Although it was not on the agenda, a surprise vote took place at Tuesday evening’s city council meeting to keep the slogan "A Henry Ford City" on Richmond Hill welcome signs. Council voted unanimously to keep them the way they are.
The motion was brought to the floor by Councilman Russ Carpenter.
Carpenter had the city clerk project a photo of Richmond Hill resident Dick Kent’s sign, which Kent put up on land he owns in Florida. Kent’s sign calls Ford "an anti-Semitic, anti-labor, pro-Nazi bigot," and urges travelers not to stop in Richmond Hill. Carpenter said he is offended by Kent’s sign and is proud of the city’s heritage and what Henry Ford has done for Richmond Hill.
"This goes beyond a marketing strategy on a sign; it is part of our heritage," Carpenter said. "With that, I would like to put this issue to rest. We have much more important issues to address. Therefore, Mr. Mayor, I make the motion that council reaffirms the ‘Henry Ford City’ designation on our two welcome signs, making it explicit that the signs remain unchanged."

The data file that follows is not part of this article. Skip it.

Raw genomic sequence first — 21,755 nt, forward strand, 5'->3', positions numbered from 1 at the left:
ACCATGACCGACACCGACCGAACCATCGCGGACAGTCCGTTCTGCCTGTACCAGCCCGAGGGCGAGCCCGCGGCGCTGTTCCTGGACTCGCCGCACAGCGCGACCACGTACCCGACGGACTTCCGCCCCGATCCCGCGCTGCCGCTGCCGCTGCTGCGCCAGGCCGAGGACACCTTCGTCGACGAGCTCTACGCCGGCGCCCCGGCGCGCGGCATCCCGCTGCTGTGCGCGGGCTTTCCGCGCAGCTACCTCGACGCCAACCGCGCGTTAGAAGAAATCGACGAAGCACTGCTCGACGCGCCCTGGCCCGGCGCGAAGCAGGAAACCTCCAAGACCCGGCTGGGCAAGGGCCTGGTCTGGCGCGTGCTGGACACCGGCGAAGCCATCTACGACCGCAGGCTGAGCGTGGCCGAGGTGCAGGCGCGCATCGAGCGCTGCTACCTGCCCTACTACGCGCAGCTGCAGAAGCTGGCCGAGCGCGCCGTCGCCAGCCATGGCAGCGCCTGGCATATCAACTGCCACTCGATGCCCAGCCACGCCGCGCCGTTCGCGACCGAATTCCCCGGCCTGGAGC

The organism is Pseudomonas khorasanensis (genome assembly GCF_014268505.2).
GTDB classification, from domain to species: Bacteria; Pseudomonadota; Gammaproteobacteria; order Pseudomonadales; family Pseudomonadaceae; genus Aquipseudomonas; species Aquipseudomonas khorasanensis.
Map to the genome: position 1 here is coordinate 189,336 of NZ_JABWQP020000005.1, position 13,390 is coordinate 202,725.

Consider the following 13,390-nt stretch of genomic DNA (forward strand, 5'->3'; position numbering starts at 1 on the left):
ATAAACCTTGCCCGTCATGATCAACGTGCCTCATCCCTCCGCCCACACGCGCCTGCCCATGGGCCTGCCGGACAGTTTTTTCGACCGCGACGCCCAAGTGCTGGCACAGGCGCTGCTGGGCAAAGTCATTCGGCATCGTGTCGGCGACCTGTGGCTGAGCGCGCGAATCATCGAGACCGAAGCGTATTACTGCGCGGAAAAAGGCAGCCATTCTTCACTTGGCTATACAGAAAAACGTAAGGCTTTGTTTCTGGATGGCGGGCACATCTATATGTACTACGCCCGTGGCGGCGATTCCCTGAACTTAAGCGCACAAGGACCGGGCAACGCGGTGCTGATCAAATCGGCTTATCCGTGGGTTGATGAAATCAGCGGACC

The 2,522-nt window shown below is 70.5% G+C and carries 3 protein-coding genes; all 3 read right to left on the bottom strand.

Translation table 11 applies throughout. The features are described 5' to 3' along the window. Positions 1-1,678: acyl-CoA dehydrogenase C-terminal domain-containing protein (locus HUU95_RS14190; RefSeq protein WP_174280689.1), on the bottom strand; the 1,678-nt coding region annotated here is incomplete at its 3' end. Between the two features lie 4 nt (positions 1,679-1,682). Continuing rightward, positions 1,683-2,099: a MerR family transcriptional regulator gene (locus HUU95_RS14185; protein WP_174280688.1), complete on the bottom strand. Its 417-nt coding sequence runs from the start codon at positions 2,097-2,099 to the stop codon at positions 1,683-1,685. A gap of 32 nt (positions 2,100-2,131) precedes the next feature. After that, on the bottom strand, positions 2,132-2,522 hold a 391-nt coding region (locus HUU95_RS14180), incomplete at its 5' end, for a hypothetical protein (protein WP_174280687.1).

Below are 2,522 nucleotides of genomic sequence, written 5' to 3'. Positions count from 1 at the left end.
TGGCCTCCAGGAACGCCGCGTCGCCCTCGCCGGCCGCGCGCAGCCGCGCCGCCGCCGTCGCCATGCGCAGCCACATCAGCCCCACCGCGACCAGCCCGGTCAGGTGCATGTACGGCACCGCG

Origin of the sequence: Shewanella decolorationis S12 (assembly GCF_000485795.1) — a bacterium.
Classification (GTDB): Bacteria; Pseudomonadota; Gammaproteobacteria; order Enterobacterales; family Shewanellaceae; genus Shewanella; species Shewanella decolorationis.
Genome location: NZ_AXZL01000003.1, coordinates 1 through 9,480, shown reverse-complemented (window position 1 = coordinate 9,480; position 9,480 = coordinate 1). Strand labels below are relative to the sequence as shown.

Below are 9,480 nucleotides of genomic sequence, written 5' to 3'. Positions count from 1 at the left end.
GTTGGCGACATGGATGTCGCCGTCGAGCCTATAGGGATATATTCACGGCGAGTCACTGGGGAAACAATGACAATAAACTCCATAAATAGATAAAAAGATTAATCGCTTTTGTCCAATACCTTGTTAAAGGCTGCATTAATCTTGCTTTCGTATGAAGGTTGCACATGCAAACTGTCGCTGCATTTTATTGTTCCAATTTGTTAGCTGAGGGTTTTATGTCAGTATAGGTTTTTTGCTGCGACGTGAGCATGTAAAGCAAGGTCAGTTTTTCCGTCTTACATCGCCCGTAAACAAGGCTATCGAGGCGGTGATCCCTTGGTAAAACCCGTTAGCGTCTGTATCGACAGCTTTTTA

The unanimous vote to keep the signs the same was met by applause from many in attendance, which included Richmond Hill resident Bob Fennell and his mother Margaret Judy Fennell, who was Ford’s secretary for many years.
Bob Fennell gave a speech endorsing Ford prior to the vote. Fennell said Ford improved the City of Richmond Hill more than any other individual. He also said Ford was not anti-Semitic because three of his best friends – Harvey Firestone, John Burroughs and Charles Goodyear – were Jewish.
-Read more in Saturday's Bryan County News.